Shortlisted for the 2012 Tibor Jones South Asia prize.
Amazon bestseller since Sept 23, 2012:
- #1 in Books > Literature & Fiction > Drama > Eastern
- #1 in Kindle Store > Kindle eBooks > Fiction > Drama > Eastern
What an unexpected treat this novel turned out to be. From the first page, I was transported to India in the 1980s, a world where skin colour is everything and girls are brought up to be suitable wives. The dry, witty narrative gave me an instant connection with the heroine Pullamma, feisty and a little wild, but ultimately longing to be loved for herself. She will break your heart, have you laughing out loud, and take you on an emotion journey you will never forget. – Jessica Chambers, author Dark Is The Sky
Like most westerners, my knowledge of India is close to non-existent – limited to having read Slumdog Millionaire and White Tiger. Tell a Thousand Lies is an eye opener. Rasana paints a vivid picture of aspects of village life that no tourist will ever become acquainted with. She is a gifted story-teller who brings her characters to life and takes us into a world we would not otherwise have the chance to visit. I highly recommend this book.
– Yael Politis, author The Lonely Tree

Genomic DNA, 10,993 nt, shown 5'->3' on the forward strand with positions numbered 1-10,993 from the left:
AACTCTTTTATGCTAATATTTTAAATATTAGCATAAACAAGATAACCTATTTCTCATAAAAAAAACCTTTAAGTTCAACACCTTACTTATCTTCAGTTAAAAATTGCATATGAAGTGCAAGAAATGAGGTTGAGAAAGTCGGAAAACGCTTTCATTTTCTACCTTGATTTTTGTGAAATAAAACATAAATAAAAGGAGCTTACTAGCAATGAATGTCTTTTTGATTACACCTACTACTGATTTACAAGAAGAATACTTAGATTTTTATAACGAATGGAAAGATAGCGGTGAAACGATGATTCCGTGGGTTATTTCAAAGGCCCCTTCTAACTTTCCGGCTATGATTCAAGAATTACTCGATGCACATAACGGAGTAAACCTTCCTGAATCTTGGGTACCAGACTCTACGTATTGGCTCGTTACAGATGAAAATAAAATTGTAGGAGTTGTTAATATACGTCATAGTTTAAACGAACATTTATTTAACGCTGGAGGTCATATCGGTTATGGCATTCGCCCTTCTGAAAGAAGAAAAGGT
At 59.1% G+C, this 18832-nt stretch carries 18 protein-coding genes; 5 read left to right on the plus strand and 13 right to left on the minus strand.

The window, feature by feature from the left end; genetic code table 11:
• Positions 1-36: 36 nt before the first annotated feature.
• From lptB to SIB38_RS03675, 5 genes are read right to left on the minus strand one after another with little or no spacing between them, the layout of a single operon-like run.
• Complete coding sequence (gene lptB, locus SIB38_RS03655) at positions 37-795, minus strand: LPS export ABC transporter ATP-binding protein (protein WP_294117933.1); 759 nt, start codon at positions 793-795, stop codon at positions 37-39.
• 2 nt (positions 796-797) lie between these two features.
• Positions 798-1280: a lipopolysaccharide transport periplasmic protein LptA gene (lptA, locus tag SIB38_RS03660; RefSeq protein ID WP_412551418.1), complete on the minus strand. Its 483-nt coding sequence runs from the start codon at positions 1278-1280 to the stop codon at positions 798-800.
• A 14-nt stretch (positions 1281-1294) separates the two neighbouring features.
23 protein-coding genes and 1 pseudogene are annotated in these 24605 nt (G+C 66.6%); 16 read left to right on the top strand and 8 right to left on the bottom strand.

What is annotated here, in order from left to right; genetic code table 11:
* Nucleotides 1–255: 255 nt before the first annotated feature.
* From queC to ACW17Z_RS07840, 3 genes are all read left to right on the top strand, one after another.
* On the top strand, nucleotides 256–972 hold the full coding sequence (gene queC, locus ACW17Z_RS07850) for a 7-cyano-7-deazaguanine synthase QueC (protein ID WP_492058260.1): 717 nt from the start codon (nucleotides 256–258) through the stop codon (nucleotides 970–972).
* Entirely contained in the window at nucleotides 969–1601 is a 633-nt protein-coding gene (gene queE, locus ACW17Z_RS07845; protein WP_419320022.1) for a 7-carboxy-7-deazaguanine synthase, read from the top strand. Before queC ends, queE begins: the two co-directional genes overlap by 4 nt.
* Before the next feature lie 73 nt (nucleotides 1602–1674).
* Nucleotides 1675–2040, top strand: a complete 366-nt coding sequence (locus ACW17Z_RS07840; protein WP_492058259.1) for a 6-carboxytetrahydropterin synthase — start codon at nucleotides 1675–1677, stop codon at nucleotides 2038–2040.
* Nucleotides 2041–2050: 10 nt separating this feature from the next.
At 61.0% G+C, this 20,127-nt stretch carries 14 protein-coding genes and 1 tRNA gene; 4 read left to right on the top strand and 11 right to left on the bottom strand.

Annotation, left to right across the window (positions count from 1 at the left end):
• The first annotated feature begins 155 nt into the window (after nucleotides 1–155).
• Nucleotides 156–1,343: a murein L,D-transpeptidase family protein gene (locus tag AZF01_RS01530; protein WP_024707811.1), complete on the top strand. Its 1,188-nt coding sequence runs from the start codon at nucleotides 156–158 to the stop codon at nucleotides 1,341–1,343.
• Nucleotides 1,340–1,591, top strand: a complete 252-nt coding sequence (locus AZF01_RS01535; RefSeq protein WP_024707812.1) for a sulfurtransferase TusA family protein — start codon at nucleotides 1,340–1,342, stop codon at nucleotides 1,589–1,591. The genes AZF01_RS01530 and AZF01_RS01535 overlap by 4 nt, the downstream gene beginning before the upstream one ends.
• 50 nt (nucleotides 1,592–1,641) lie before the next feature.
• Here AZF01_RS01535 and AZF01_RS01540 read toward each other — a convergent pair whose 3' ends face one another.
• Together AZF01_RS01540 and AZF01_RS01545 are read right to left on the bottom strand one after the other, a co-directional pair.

Tell A Thousand Lies is an emotional rollercoaster ride that makes you keep rooting for Pullamma as Atreya delightfully and hilariously infuses issues of class, religion, work, education, sexual roles, and the ties between women.
– Holly J Michael, book blogger (http://writingstraight.com)
This is a beautifully written story. The author’s ability to set the scene is so strong you feel like you are standing beside the characters as they live their daily lives. The descriptions of the land and the people pull you into the charm and the dichotomy that is India. The story is both life affirming and heart-breaking with a realism that leaves you wondering if these people are characters in a novel or are they real. — Karen Bryant Doering, Book blogger, (http://ow.ly/9PN3L)
Tell a Thousand Lies is a fast-paced story about a girl whose life is propelled by circumstances beyond her control from that of an innocent, naive teenager to that of a living goddess. Along the way, she sheds some of her naivete, but manages to retain her matter-of-fact manner of dealing with her circumstances, as well as her sense of humour.
– Vrinda Baliga, contributor to anthology Two Is Company and Other Stories